To assess the role of familial risk of early IS onset and early MI onset, we also analyzed the risks of IS and MI before the age of 55. The Cox models were also fitted in subgroups stratified by sib-ship (full/half siblings), sex, sex of the sibling, and by onset age of IS or MI in the sibling (early: up to age 55; late: after age 55). Sensitivity analyses following the aforementioned alternate models were also implemented in these sets of analyses.
Proportional hazard assumptions were confirmed using Schoenfeld residuals (18). Two-tailed significance values were given with p < 0.05 regarded as statistically significant. Data were analyzed using SAS version 9.2 (SAS Institute Inc., Cary, NC, USA) and STATA for Windows version 11.2 (StataCorp LP, College Station, TX, USA) packages.
Role of the Funding Source
This study was supported by the SIMSAM project, a grant from the Swedish Research Council (VR; Grant No. 2008-7483). The study sponsors had no role in study design, data collection, data analysis, data interpretation, or writing of the report. The corresponding author had full access to all the data in the study and had final responsibility for the decision to submit for publication.
In this study, a total of 31,659 IS-exposed (individuals having a sibling with IS) and 143,728 IS-unexposed (individuals having a sibling without IS) study participants were included, generating a total of 199,582 and 939,337 person-years at risk of follow-up, respectively, for the analyses with MI as outcome. The numbers of MI events during follow-up were 1,011 among the IS-exposed, and 3,294 among the IS-unexposed. Further, a total of 62,766 MI-exposed (individuals having a sibling with MI) and 265,974 MI-unexposed (individuals having a sibling without MI) study participants were included, generating a total of 461,694 and 2,042,377 person-years at risk of follow-up, respectively, for the analyses with IS as outcome. The numbers of IS events during follow-up were 1,314 among the MI-exposed, and 4,130 among the MI-unexposed. The cumulative incidence of MI in our study participants was shown to be much higher than the cumulative incidence of IS regardless of whether our study participants were exposed or unexposed to IS or MI, respectively (Figure 2). Table 1 shows the characteristics of our study participants and their siblings.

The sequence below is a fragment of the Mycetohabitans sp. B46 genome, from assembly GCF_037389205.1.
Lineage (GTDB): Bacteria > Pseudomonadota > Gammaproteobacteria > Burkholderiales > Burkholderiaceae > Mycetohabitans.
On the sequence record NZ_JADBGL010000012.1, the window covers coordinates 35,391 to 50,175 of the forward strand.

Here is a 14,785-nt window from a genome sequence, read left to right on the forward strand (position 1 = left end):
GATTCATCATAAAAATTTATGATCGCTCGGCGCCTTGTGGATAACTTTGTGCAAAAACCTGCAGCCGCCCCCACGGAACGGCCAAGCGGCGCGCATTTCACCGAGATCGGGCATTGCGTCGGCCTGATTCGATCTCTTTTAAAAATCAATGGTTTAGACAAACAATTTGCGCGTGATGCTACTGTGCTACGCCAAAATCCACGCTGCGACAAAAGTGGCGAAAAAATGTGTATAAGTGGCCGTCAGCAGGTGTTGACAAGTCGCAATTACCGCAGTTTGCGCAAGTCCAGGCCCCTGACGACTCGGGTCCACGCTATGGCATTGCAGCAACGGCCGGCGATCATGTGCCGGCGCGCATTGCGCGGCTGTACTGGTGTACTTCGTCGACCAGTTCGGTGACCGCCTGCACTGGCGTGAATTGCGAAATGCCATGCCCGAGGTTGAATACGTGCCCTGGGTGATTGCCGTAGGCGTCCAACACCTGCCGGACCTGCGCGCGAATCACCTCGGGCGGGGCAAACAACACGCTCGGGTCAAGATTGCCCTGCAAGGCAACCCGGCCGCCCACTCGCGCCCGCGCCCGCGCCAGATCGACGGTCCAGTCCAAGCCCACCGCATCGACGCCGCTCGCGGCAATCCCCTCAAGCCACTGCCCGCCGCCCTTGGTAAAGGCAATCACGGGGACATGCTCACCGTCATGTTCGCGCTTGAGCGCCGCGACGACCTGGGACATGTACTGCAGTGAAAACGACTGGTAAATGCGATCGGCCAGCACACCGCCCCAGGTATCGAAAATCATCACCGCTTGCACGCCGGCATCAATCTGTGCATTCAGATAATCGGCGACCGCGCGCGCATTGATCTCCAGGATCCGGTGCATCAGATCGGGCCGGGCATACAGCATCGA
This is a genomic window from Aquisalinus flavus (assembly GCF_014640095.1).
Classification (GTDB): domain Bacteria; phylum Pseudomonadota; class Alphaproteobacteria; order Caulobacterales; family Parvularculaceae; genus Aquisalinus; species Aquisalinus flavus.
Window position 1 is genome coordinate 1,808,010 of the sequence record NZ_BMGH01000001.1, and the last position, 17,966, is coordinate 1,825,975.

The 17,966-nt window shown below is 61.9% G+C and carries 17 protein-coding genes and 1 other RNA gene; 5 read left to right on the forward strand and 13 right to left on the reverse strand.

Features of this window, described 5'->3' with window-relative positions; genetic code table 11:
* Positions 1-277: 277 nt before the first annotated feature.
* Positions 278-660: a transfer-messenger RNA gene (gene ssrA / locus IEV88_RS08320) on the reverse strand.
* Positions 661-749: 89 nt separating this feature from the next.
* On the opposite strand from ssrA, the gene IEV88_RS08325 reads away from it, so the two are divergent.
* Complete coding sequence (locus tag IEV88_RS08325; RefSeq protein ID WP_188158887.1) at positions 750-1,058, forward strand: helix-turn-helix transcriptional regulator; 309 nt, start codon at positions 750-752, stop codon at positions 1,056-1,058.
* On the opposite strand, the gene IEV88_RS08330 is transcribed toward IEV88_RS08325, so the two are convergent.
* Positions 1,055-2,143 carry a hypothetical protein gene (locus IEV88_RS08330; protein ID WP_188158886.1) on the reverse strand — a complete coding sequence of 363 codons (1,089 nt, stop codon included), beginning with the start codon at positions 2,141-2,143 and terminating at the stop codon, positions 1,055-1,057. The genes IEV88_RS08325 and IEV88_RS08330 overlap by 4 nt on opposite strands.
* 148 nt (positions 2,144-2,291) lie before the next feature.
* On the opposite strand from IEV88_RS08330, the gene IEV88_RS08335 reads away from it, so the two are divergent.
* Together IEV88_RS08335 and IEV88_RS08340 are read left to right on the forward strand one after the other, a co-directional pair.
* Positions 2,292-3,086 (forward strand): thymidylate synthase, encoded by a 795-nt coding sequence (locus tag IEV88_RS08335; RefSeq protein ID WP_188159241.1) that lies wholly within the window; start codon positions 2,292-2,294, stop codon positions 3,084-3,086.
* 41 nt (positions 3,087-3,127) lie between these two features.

Table 1. Characteristics of unexposed and exposed study participants when up to five unexposed sib-pairs were matched to every exposed sib-pair.